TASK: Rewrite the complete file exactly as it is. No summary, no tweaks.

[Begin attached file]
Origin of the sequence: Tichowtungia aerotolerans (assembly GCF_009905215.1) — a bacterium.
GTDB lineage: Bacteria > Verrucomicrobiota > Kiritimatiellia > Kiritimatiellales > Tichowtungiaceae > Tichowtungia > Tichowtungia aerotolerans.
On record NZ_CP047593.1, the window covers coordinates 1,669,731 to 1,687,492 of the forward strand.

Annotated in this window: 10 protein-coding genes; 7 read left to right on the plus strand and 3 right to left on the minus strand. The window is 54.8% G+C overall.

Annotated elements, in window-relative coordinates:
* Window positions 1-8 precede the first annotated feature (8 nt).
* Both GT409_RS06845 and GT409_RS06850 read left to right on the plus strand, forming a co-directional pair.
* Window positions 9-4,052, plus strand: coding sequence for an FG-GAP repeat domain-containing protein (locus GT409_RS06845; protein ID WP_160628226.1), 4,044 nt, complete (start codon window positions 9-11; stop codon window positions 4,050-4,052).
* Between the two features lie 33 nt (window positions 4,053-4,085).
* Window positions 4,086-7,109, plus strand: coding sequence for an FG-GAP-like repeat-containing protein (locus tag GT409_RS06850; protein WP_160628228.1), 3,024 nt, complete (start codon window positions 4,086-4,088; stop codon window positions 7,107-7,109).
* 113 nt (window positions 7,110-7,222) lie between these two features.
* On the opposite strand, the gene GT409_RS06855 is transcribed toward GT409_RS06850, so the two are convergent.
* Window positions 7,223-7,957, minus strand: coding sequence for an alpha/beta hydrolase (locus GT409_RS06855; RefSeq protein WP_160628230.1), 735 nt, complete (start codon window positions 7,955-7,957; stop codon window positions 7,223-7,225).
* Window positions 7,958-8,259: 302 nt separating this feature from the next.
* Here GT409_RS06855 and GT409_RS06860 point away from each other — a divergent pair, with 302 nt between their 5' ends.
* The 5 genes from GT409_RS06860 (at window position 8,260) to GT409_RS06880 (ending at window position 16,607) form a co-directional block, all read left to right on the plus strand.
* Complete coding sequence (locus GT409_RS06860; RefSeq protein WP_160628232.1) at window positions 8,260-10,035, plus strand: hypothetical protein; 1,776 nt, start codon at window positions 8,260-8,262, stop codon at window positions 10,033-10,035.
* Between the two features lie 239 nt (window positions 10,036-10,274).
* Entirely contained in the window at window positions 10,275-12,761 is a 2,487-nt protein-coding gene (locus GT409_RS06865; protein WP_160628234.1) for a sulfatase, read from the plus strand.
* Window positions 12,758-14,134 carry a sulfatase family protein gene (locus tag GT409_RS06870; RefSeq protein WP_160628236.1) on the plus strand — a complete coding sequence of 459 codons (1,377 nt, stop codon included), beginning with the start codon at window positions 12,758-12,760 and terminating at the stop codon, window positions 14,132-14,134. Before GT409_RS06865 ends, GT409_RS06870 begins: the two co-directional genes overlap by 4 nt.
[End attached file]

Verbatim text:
Origin of the sequence: Tichowtungia aerotolerans (assembly GCF_009905215.1) — a bacterium.
GTDB lineage: Bacteria > Verrucomicrobiota > Kiritimatiellia > Kiritimatiellales > Tichowtungiaceae > Tichowtungia > Tichowtungia aerotolerans.
On record NZ_CP047593.1, the window covers coordinates 1,669,731 to 1,687,492 of the forward strand.

Annotated in this window: 10 protein-coding genes; 7 read left to right on the plus strand and 3 right to left on the minus strand. The window is 54.8% G+C overall.

Annotated elements, in window-relative coordinates:
* Window positions 1-8 precede the first annotated feature (8 nt).
* Both GT409_RS06845 and GT409_RS06850 read left to right on the plus strand, forming a co-directional pair.
* Window positions 9-4,052, plus strand: coding sequence for an FG-GAP repeat domain-containing protein (locus GT409_RS06845; protein ID WP_160628226.1), 4,044 nt, complete (start codon window positions 9-11; stop codon window positions 4,050-4,052).
* Between the two features lie 33 nt (window positions 4,053-4,085).
* Window positions 4,086-7,109, plus strand: coding sequence for an FG-GAP-like repeat-containing protein (locus tag GT409_RS06850; protein WP_160628228.1), 3,024 nt, complete (start codon window positions 4,086-4,088; stop codon window positions 7,107-7,109).
* 113 nt (window positions 7,110-7,222) lie between these two features.
* On the opposite strand, the gene GT409_RS06855 is transcribed toward GT409_RS06850, so the two are convergent.
* Window positions 7,223-7,957, minus strand: coding sequence for an alpha/beta hydrolase (locus GT409_RS06855; RefSeq protein WP_160628230.1), 735 nt, complete (start codon window positions 7,955-7,957; stop codon window positions 7,223-7,225).
* Window positions 7,958-8,259: 302 nt separating this feature from the next.
* Here GT409_RS06855 and GT409_RS06860 point away from each other — a divergent pair, with 302 nt between their 5' ends.
* The 5 genes from GT409_RS06860 (at window position 8,260) to GT409_RS06880 (ending at window position 16,607) form a co-directional block, all read left to right on the plus strand.
* Complete coding sequence (locus GT409_RS06860; RefSeq protein WP_160628232.1) at window positions 8,260-10,035, plus strand: hypothetical protein; 1,776 nt, start codon at window positions 8,260-8,262, stop codon at window positions 10,033-10,035.
* Between the two features lie 239 nt (window positions 10,036-10,274).
* Entirely contained in the window at window positions 10,275-12,761 is a 2,487-nt protein-coding gene (locus GT409_RS06865; protein WP_160628234.1) for a sulfatase, read from the plus strand.
* Window positions 12,758-14,134 carry a sulfatase family protein gene (locus tag GT409_RS06870; RefSeq protein WP_160628236.1) on the plus strand — a complete coding sequence of 459 codons (1,377 nt, stop codon included), beginning with the start codon at window positions 12,758-12,760 and terminating at the stop codon, window positions 14,132-14,134. Before GT409_RS06865 ends, GT409_RS06870 begins: the two co-directional genes overlap by 4 nt.